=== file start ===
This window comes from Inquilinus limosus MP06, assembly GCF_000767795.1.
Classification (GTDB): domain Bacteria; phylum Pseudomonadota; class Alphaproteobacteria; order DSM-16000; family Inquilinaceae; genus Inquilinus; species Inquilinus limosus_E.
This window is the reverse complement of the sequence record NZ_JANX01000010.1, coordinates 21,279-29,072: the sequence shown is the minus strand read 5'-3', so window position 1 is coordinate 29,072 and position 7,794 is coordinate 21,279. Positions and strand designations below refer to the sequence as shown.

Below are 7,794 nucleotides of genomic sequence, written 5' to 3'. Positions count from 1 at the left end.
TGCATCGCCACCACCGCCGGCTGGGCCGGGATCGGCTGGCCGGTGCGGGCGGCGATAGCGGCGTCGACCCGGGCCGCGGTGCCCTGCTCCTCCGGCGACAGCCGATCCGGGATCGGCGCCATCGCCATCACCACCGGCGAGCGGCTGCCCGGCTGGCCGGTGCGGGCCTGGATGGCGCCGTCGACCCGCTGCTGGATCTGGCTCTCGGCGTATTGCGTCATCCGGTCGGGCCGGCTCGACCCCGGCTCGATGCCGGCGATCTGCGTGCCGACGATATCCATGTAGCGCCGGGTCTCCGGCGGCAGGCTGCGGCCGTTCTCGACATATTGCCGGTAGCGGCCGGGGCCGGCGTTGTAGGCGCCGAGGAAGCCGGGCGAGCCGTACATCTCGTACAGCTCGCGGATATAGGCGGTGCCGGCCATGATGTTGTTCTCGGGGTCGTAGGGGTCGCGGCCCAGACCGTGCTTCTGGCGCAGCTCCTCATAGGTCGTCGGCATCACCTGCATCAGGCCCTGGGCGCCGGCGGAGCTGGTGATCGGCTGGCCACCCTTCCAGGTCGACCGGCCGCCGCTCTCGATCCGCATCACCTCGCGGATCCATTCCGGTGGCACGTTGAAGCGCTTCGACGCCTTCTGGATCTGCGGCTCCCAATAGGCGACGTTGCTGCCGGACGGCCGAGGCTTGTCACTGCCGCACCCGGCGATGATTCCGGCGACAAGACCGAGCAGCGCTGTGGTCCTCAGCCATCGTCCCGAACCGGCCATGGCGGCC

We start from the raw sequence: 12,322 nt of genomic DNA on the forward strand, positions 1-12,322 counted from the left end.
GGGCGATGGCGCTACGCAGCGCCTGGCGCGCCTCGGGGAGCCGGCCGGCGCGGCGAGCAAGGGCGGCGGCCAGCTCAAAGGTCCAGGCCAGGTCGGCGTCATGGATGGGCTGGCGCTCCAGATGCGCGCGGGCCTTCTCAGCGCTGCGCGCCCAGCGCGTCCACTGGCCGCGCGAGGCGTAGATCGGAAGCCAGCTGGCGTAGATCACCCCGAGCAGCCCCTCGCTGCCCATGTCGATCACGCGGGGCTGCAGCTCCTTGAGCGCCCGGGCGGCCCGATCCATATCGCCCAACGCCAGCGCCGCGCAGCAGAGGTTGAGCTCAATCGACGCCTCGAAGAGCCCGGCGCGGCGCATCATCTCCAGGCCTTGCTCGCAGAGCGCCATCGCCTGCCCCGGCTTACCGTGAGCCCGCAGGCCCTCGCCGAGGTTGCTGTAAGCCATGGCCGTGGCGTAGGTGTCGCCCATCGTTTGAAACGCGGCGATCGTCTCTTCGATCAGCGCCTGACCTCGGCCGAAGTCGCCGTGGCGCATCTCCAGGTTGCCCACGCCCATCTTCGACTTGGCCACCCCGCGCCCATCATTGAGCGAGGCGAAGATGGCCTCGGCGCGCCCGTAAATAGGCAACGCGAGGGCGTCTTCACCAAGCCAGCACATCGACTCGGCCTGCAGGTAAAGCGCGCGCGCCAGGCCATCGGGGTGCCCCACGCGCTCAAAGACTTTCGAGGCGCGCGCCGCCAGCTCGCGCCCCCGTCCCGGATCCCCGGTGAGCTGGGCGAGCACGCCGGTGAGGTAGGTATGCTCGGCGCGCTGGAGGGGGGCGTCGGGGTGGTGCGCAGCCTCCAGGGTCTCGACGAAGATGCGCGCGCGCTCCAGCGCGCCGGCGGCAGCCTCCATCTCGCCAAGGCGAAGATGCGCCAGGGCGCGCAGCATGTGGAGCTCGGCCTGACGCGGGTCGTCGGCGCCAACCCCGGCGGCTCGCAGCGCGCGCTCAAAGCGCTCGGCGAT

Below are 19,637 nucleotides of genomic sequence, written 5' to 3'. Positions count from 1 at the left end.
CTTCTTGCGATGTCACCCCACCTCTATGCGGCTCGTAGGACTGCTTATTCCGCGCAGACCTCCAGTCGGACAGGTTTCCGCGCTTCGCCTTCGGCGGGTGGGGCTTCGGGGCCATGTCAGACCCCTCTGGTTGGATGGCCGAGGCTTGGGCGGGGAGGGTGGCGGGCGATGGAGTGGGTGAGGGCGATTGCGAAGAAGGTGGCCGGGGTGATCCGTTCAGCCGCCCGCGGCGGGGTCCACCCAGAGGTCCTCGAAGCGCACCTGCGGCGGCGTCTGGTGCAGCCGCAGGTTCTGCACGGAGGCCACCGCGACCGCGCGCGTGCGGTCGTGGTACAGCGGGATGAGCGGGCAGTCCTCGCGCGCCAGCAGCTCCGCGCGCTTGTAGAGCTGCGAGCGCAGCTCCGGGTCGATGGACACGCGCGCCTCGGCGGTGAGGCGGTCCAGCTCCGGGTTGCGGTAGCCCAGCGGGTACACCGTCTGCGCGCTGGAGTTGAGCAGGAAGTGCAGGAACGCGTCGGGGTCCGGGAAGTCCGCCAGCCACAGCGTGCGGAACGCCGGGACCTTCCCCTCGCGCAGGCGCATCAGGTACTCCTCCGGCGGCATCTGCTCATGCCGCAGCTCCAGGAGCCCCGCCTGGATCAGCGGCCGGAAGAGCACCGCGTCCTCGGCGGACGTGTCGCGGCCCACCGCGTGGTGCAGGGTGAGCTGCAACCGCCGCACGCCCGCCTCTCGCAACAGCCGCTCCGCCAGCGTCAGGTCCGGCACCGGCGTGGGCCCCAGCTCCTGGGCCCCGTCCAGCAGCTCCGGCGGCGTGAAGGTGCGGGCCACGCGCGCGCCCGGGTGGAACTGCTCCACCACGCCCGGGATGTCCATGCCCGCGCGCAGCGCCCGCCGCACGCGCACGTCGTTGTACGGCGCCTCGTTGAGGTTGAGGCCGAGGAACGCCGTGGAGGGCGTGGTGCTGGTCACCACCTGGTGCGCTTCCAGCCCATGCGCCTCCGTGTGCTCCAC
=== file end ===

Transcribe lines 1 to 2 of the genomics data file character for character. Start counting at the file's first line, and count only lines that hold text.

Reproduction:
This window comes from Inquilinus limosus MP06, assembly GCF_000767795.1.
Classification (GTDB): domain Bacteria; phylum Pseudomonadota; class Alphaproteobacteria; order DSM-16000; family Inquilinaceae; genus Inquilinus; species Inquilinus limosus_E.